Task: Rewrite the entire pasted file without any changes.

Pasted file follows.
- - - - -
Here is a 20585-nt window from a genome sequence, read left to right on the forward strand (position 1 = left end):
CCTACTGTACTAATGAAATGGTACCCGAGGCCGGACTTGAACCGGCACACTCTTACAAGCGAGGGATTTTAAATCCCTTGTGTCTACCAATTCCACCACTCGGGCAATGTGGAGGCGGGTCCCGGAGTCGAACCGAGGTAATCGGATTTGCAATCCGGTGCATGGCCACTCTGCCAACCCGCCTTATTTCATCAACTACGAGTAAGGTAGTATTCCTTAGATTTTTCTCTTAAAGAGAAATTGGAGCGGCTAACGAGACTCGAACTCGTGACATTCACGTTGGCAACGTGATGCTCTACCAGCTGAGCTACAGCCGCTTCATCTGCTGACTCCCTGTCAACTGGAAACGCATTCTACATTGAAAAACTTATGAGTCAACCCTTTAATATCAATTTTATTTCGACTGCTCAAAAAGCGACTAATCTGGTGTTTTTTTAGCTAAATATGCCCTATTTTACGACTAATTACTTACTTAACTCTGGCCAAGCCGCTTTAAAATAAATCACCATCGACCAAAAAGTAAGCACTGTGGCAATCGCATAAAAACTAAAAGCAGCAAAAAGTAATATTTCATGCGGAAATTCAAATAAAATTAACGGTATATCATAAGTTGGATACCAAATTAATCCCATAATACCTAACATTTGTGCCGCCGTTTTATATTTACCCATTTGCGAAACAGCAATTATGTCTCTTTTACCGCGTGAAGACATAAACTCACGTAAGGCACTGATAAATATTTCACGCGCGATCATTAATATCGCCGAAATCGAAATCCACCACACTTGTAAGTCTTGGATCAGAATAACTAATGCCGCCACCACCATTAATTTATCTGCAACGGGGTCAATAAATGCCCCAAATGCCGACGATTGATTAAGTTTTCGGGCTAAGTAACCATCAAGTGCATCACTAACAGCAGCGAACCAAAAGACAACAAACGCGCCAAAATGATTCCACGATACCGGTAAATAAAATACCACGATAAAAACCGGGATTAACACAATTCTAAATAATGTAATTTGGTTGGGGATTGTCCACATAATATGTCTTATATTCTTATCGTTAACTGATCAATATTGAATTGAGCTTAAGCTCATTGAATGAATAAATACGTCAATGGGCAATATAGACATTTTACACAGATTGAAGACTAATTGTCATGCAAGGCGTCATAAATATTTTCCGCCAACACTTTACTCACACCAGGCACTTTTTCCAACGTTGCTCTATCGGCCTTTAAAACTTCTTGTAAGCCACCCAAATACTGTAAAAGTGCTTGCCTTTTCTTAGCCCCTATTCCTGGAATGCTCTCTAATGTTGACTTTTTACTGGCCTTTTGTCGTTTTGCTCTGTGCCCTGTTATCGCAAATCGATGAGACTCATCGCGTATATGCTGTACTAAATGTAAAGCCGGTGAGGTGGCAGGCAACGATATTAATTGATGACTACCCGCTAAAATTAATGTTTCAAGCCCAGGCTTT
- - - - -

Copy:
Here is a 20585-nt window from a genome sequence, read left to right on the forward strand (position 1 = left end):
CCTACTGTACTAATGAAATGGTACCCGAGGCCGGACTTGAACCGGCACACTCTTACAAGCGAGGGATTTTAAATCCCTTGTGTCTACCAATTCCACCACTCGGGCAATGTGGAGGCGGGTCCCGGAGTCGAACCGAGGTAATCGGATTTGCAATCCGGTGCATGGCCACTCTGCCAACCCGCCTTATTTCATCAACTACGAGTAAGGTAGTATTCCTTAGATTTTTCTCTTAAAGAGAAATTGGAGCGGCTAACGAGACTCGAACTCGTGACATTCACGTTGGCAACGTGATGCTCTACCAGCTGAGCTACAGCCGCTTCATCTGCTGACTCCCTGTCAACTGGAAACGCATTCTACATTGAAAAACTTATGAGTCAACCCTTTAATATCAATTTTATTTCGACTGCTCAAAAAGCGACTAATCTGGTGTTTTTTTAGCTAAATATGCCCTATTTTACGACTAATTACTTACTTAACTCTGGCCAAGCCGCTTTAAAATAAATCACCATCGACCAAAAAGTAAGCACTGTGGCAATCGCATAAAAACTAAAAGCAGCAAAAAGTAATATTTCATGCGGAAATTCAAATAAAATTAACGGTATATCATAAGTTGGATACCAAATTAATCCCATAATACCTAACATTTGTGCCGCCGTTTTATATTTACCCATTTGCGAAACAGCAATTATGTCTCTTTTACCGCGTGAAGACATAAACTCACGTAAGGCACTGATAAATATTTCACGCGCGATCATTAATATCGCCGAAATCGAAATCCACCACACTTGTAAGTCTTGGATCAGAATAACTAATGCCGCCACCACCATTAATTTATCTGCAACGGGGTCAATAAATGCCCCAAATGCCGACGATTGATTAAGTTTTCGGGCTAAGTAACCATCAAGTGCATCACTAACAGCAGCGAACCAAAAGACAACAAACGCGCCAAAATGATTCCACGATACCGGTAAATAAAATACCACGATAAAAACCGGGATTAACACAATTCTAAATAATGTAATTTGGTTGGGGATTGTCCACATAATATGTCTTATATTCTTATCGTTAACTGATCAATATTGAATTGAGCTTAAGCTCATTGAATGAATAAATACGTCAATGGGCAATATAGACATTTTACACAGATTGAAGACTAATTGTCATGCAAGGCGTCATAAATATTTTCCGCCAACACTTTACTCACACCAGGCACTTTTTCCAACGTTGCTCTATCGGCCTTTAAAACTTCTTGTAAGCCACCCAAATACTGTAAAAGTGCTTGCCTTTTCTTAGCCCCTATTCCTGGAATGCTCTCTAATGTTGACTTTTTACTGGCCTTTTGTCGTTTTGCTCTGTGCCCTGTTATCGCAAATCGATGAGACTCATCGCGTATATGCTGTACTAAATGTAAAGCCGGTGAGGTGGCAGGCAACGATATTAATTGATGACTACCCGCTAAAATTAATGTTTCAAGCCCAGGCTTT